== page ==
Freedom of movement

Germany

Author

Informationsverbund Asyl und Migration

Until the end of the year 2014, freedom of movement of asylum seekers was restricted by the so-called “residence obligation” for asylum seekers (legally called “geographical restriction”). Section 56 of the Asylum Act stipulated that asylum seekers' residence permits (Aufenthaltsgestattung) should be limited to the town or district in which their place of accommodation was located. They had to apply for permission from the authorities whenever they wanted to travel to another region. 

According to a law which was published on 31 December 2014 in the Official Gazette, the “residence obligation” was largely removed both for asylum seekers and for people with a “tolerated” stay.1 From 1 January 2015 onwards, this restriction no longer applied after an initial 3-month period. The “geographic restriction” can be re-imposed, however, if the person concerned has been convicted of a criminal offence or if deportation is imminent.2 Since October 2015, the geographic restriction has further been reinstated for persons who are obliged to stay in an initial reception centre, for a period which may be extended to 6 months.3 This change particularly affects asylum seekers from safe countries of origin, who are obliged in principle to stay in initial reception centres for the whole duration of their procedures.   

As a rule, asylum seekers have no right to choose the place of residence. Instead, the place of residence for asylum seekers is usually determined by the general distribution systems according to which places for asylum seekers are at first allocated to the Federal States for the initial reception period and to the municipalities within the Federal States afterwards. It is possible to apply to the authorities to be allocated to a particular town or district, but such applications are only successful in highly exceptional cases (e.g. if a rare medical condition requires that an asylum seeker has to stay close to a particular hospital).

 

The German distribution key (Königsteiner Schlüssel)

Distribution of asylum seekers is determined by the following aspects:

  • Capacities of initial reception centres;

  • Competence of the branch offices of the BAMF for asylum seekers’ countries of origin;

  • A quota system called “Königsteiner Schlüssel”, according to which reception capacities are determined for Germany’s 16 Federal States. The Königstein key takes into account the tax revenue (accounting for 2/3 of the quota) and the number of inhabitants (1/3) of each Federal State.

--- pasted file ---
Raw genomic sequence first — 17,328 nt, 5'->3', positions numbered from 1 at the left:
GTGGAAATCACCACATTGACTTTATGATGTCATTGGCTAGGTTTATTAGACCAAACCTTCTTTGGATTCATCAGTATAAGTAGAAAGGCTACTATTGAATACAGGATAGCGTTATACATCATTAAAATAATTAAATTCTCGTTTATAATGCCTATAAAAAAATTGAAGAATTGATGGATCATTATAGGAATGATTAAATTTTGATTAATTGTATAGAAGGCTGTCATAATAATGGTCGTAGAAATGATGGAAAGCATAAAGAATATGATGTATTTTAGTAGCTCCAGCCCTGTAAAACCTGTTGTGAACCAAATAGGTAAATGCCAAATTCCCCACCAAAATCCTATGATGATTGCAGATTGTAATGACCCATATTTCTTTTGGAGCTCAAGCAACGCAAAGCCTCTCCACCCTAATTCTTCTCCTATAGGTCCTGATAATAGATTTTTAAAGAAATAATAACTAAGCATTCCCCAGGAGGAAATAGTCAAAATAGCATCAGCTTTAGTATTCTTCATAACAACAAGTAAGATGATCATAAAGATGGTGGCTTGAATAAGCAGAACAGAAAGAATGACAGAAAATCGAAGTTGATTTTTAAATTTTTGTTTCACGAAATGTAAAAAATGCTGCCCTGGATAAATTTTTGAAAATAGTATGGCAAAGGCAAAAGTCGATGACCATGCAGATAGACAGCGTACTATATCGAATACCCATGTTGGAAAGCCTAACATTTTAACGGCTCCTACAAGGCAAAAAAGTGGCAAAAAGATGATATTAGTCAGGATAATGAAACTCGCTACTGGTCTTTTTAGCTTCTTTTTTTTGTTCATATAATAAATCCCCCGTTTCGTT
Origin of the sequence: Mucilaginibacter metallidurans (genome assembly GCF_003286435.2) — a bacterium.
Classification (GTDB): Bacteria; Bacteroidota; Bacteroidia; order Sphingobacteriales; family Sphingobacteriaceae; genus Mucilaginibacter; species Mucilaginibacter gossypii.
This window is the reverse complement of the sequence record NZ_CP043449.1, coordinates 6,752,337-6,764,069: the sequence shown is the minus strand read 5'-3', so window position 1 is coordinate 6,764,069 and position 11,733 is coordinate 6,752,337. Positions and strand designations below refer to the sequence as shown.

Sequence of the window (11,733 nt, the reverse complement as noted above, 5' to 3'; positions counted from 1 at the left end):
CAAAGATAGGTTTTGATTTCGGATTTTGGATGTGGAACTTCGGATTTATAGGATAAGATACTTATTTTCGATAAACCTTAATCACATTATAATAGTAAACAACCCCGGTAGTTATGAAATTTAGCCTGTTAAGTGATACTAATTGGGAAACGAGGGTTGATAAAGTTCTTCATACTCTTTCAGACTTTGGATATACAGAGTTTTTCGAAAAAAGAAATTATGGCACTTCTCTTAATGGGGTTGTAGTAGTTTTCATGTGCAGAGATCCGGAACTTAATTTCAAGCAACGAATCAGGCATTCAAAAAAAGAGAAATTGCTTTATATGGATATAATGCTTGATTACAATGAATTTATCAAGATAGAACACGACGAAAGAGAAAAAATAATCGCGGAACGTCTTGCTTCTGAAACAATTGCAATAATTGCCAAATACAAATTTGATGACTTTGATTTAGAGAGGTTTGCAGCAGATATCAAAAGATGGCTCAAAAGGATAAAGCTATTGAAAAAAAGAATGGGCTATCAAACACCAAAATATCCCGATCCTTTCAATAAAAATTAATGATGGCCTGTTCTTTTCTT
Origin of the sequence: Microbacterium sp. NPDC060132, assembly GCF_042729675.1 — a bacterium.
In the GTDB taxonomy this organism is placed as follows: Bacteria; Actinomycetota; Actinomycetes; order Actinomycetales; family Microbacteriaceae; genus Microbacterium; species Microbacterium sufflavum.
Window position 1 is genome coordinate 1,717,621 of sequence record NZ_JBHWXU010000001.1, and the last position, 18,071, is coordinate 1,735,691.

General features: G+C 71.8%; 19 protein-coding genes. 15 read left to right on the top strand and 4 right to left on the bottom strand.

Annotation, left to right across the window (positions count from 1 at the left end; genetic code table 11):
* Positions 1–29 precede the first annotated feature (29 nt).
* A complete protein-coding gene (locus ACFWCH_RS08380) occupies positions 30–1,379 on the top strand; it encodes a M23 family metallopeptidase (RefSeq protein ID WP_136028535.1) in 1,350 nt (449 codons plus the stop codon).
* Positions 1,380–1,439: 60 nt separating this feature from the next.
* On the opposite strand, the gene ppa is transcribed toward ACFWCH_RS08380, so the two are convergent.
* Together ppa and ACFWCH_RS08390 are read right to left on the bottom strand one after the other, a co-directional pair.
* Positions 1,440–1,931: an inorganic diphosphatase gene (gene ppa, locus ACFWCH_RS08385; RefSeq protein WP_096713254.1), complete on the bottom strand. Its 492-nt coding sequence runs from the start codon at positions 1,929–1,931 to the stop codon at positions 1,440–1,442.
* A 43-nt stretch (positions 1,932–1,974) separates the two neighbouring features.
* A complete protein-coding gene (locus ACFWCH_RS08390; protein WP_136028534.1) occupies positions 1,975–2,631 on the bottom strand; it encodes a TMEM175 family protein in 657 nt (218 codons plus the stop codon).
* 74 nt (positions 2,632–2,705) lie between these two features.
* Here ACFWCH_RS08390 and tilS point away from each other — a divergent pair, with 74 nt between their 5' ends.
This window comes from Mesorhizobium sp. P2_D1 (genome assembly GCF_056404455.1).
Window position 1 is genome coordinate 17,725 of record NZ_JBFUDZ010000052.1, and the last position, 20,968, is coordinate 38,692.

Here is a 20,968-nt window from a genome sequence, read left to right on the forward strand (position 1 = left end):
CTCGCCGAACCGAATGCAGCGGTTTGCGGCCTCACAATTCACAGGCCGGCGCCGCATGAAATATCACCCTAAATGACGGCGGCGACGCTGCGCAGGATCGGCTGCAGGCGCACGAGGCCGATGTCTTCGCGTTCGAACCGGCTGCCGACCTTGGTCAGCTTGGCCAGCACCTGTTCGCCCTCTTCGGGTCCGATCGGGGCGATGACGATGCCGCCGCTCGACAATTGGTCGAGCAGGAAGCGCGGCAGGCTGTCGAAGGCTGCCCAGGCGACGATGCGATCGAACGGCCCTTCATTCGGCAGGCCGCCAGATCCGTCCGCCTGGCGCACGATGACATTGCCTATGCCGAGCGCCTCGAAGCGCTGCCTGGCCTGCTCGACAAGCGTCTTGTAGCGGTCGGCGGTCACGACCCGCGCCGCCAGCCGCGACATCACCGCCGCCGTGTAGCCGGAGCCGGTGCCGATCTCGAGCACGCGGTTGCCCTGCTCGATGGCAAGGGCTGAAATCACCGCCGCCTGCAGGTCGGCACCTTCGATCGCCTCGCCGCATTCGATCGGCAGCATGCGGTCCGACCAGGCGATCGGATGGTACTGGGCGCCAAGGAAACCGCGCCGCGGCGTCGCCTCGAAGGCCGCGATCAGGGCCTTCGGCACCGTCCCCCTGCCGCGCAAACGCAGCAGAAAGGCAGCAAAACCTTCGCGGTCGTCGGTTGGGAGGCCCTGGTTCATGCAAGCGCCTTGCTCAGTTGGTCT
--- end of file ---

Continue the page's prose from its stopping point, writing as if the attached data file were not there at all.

The quota for reception of asylum seekers in 2016 (“Königstein Key”) in comparison to number of (first) asylum applications in 2016 was as follows:



















Distribution of asylum seekers in Germany: 2016

Federal State

Quota

Applications in 2016

Actual share in 2016

Baden-Württemberg

12.97%

84,610

11.72%

Bavaria

15.53%

82,003

11.35%

Berlin

5.08%

27,247

3.77%

Brandenburg

3.04%

18,112

2.51%

Bremen

0.95%

8,771

1.21%

Hamburg

2.56%

17,512

2.42%

Hesse

7.4%

65,520

9.07%

Mecklenburg-Vorpommern

2.01%

7,273

1.01%

Lower Saxony

9.33%

83,024

11.5%

North Rhine-Westphalia

21.14%

196,734

27.24%

Rheinland-Pfalz

4.83%

36,985

5.12%

Saarland

1.21%

6,865

0.95%

Saxony

5.06%

23,663

3.28%

Sachsen-Anhalt

2.8%

19,484

2.7%

Schleswig-Holstein

3.39%

28,982

4.01%

Thuringia

2.69%

15,422

2.14%

Source: BAMF, Verteilung der Asylbewerber: http://www.bamf.de/DE/Migration/AsylFluechtlinge/Asylverfahren/Verteilung/verteilung-node.html; Asylgeschäftsstatistik, December 2016.

As shown in the last column, 10 out of 16 Federal States received less asylum applicants than their respective share under the Königstein Key in 2016. This can – at least partially – be explained by the fact that the distribution of applications takes into account additional criteria, as mentioned above.

  • 1. A “toleration” (Duldung) is granted to foreigners who are not entitled to a residence permit and are obliged to leave the country, but whose deportation cannot be carried out for technical reasons (e.g. lack of necessary documents) or on humanitarian grounds.
  • 2. Gesetz zur Verbesserung der Rechtsstellung von asylsuchenden und geduldeten Ausländern (Law on improvement of the legal status of asylum seeking and tolerated foreigners), Bundesgesetzblatt (Offical Gazette) I, no. 64, 2439, 31 December 2014.
  • 3. Section 59a(1) Asylum Act.

About AIDA

The Asylum Information Database (AIDA) is a database managed by the European Council on Refugees and Exiles (ECRE), containing information on asylum procedures, reception conditions, detention and content of international protection across 20 countries.